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Walter Energy, Inc. Common Stoc Message Board

  • picker.bottom picker.bottom Jul 22, 2013 9:45 PM Flag

    Onepoint, You might want to read this...

    You posted:

    "So the big money wasn't involved and haven't been since the bottom or for that matter a long long time. So who was buying? The sheep were buying. Well if the sheep were buying, who was selling to them? Ahhhhhh, light bulb huh? "

    I suggest that you update yourself with Institutional ownership of WLT first before you throw you assumptions around...

    As of Mar-31st, 2013 102% (Yes over 100%) of OS was owned by Institutions (PPS=$28) and the 3 majority holders

    1) JPM 11.4%+ (Prob. holding for it's clients & will require only 13G as it exceeds 10%)
    2) Harris 6.9%+
    3) SAC 5.5%+

    They account for almost 1/4th of the float and none of them sold in Q2 (If they did they would have be forced to file 13D or 13G)

    13D for Harris & SAC (5% rules),
    13G for JPM (10% rule)

    Assume that 50% (31 M shares) of the other institutions were selling out of their positions, and the shorts added a whopping 15 M shares, that is a net selling of 46M shares and obviously somebody was buying on the other end. So, your analysis is that "SHEEP" (a.ka Retail & dumb money) was absorbing all those shares??? You might want to re-think your thesis...

    My prediction:
    A good chunk of Institutions might have sold (Did not want WLT or Coal) on their books at the end of Q2. The smart shorts ($40 and down) might have covered, but new shorts jumped in at lower levels aggressively (Hence, the enormous increase in SI) So, my guess is most shorts will have an average cost of mid teens (If not worse) Now, as a seasoned short trader you tell me what will happen if WLT starts to move up due to any of these positive catalysts (Earnings, Met coal pricing/demand, refinancing, upgrades)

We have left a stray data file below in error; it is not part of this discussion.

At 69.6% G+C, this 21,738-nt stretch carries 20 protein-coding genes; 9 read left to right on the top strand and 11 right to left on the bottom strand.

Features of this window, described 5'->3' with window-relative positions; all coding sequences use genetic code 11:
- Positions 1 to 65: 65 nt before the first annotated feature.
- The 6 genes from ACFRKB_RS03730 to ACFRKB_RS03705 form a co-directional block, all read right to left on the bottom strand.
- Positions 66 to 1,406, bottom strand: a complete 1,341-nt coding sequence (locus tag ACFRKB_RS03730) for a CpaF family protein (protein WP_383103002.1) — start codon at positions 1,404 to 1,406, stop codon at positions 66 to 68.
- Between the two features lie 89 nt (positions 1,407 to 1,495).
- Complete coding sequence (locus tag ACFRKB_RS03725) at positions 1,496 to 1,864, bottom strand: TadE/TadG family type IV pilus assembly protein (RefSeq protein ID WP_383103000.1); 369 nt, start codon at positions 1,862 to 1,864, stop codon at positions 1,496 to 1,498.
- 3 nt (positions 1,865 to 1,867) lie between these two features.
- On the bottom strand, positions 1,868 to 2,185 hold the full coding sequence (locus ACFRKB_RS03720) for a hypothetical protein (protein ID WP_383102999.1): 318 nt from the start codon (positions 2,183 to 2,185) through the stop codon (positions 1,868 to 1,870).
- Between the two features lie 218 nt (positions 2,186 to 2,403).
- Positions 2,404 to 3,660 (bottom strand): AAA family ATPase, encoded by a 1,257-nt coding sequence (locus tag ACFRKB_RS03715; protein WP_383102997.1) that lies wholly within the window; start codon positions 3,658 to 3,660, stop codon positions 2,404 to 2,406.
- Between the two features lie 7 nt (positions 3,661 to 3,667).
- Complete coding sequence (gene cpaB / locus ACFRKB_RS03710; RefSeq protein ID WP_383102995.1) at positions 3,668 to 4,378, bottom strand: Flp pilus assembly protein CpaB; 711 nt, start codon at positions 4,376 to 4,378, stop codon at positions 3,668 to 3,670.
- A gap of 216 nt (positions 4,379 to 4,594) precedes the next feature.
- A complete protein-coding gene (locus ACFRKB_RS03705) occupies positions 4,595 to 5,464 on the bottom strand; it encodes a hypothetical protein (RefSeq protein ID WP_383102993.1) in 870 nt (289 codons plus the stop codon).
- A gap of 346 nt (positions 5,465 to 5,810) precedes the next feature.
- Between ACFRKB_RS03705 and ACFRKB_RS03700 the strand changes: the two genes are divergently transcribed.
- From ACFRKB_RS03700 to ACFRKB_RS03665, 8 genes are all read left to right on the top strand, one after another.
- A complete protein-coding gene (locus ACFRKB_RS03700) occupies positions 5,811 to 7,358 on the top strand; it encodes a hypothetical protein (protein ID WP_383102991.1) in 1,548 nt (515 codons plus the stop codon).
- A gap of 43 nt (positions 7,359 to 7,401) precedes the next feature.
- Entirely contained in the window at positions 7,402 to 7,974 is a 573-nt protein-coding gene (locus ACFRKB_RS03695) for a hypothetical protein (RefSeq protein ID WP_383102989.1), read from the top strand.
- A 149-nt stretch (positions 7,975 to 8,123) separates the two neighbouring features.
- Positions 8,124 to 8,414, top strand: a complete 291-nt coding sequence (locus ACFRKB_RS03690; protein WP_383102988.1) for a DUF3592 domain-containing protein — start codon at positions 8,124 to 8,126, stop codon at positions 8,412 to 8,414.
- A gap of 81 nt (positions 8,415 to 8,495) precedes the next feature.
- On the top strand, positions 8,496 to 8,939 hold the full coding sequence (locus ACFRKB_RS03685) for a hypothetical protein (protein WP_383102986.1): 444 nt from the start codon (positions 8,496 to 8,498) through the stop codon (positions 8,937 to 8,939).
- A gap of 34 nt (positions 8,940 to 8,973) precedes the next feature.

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    • OP,

      Did you get stopped out? If yes, I won't bother addressing your comments

    • You're really down in the weeds with this. Let me try to highlight what you're saying:

      * Institutions own 102% of outstanding stock [you must mean float]
      * The biggies; JPM, Harris, SAC did not sell in Q2 [of course we don't know how they hedged; surely they hedged with options or some pair trade]
      * Then you say "Assume [red flag] 50% (31 M shares) of the other tutes were selling out....." [I need to stop here because you are assuming that these tutes don't trade. They report a snapshot of their holdings at the end of the quarter, but you don't know how they got there. You apparently are attempting to balance the number of shares bot and sold over a quarter....use lumped parameters....that's not valid imo]
      * Then you rhetorically ask "...what will happen if WLT starts to move up due to any of these positive catalysts" and then you have a laundry list.

      So I gather your bottom line-prediction is for a short squeeze. Okay.

      I did listen to the BTU CEO interview by Kudlow. I gotta say first off that they sounded like a couple of snorting pigs with zero understanding of the dilemma facing the world in terms of resource depletion. They derided Europe for example for raising their costs of electricity by implementing renewables citing their recession. I applaud Europe. I mean at some point we have to, HAVE TO, leave the economic growth model behind. Even John Maynard Keynes said that. At some point we have to transition away from exponential growth to zero's the simple truth of the human dilemma. If we don't make the hard choices then the forces of nature will exact them for us. So, the obvious purpose of the interview was political, and bad, irresponsible politics at that, to influence public (sheep flock) opinion. I didn't come away, as you did, with the opinion that this was a CEO not about to release bad earnings, etc. On the contrary, he sounded desperate. And now this AM we read they are cutting 5.4% of their Australian workforce. Slam!

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